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Australian Paper calls in the umpire

Wednesday, 31 January 2018
By Graham Osborne

Australian Paper at Preston, VIC.

Australia’s largest envelope manufacturer, Australian Paper, has applied for a Fair Work Commission (FWC) hearing in a bid to end a strike that has entered its third week at the company’s Preston facility and is now hitting its major customers.

About 90 AMWU members at Australian Paper in Preston begun an indefinite stop work on 16 January to protest against what they describe as management plans to strip their pay and conditions.

“The picket line is standing strong and we’re getting a lot of support from other unions and the local community,” says AMWU delegate Dean Griffiths.

“The company has now applied to the FWC for a bargaining order to get both parties back around the table before a mediator and we’re waiting to hear a date for the hearing. Apart from that, we’ve had no contact from the company, except for a generic email they’ve sent out to workers claiming that the union is lying about the outstanding issues.

“What we’re asking for are modest increases of 2.5 percent over three years. The company has offered a four-year deal with zero per cent in the first year and they’re also looking to cut RDOs.”

Griffiths says the union picket line is hitting the company’s bottom line.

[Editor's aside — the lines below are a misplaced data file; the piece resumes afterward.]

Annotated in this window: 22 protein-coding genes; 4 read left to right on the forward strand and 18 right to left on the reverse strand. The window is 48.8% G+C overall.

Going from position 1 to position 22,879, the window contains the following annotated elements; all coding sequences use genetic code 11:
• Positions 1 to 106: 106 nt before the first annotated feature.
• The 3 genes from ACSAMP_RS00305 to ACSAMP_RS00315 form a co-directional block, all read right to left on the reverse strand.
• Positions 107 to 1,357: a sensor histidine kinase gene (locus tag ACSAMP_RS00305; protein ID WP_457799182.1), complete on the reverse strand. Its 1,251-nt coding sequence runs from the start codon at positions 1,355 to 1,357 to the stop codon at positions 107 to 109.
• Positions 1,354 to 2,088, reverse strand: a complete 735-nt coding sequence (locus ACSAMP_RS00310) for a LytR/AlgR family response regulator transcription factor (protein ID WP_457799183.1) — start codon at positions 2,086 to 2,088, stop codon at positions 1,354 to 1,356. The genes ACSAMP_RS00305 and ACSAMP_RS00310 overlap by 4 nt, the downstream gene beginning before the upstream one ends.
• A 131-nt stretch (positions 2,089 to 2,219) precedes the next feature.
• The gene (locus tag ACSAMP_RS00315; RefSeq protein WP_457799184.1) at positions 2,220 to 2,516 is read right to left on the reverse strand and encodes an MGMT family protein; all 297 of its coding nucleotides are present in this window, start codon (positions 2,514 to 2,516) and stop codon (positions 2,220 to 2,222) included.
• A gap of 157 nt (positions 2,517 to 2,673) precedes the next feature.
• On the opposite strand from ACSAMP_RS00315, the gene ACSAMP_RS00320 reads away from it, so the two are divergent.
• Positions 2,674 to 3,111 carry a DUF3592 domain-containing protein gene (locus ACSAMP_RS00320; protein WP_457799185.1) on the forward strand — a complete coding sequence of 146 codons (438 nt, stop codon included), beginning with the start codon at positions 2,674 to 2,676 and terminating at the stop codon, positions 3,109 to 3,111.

“A couple of guys in the warehouse have told me they have barely any stock left and they’re out of stock for Officeworks – they can’t supply Officeworks, one of their major customers, with eleven separate lines of envelopes, paper and exercise books.

“The company is still refusing to talk to us and they’re treating the workers like a bunch of numbers. For them, it’s all about saving face and that’s why they’d rather go to the FWC then just come outside the door here and talk to us.”

In a statement last week, Craig Dunn, Australian Paper’s GM communications, said: “The discussions between Australian Paper and our employees are ongoing and remain confidential. We have measures in place to meet the needs of customers during this phase of our discussions.”

Production workers at the company’s Maryvale paper mill last year agreed to take a five per cent pay cut to secure the future of the operation. Australia’s only manufacturer of printing and packaging paper is owned by Japanese giant Nippon Paper Industries.

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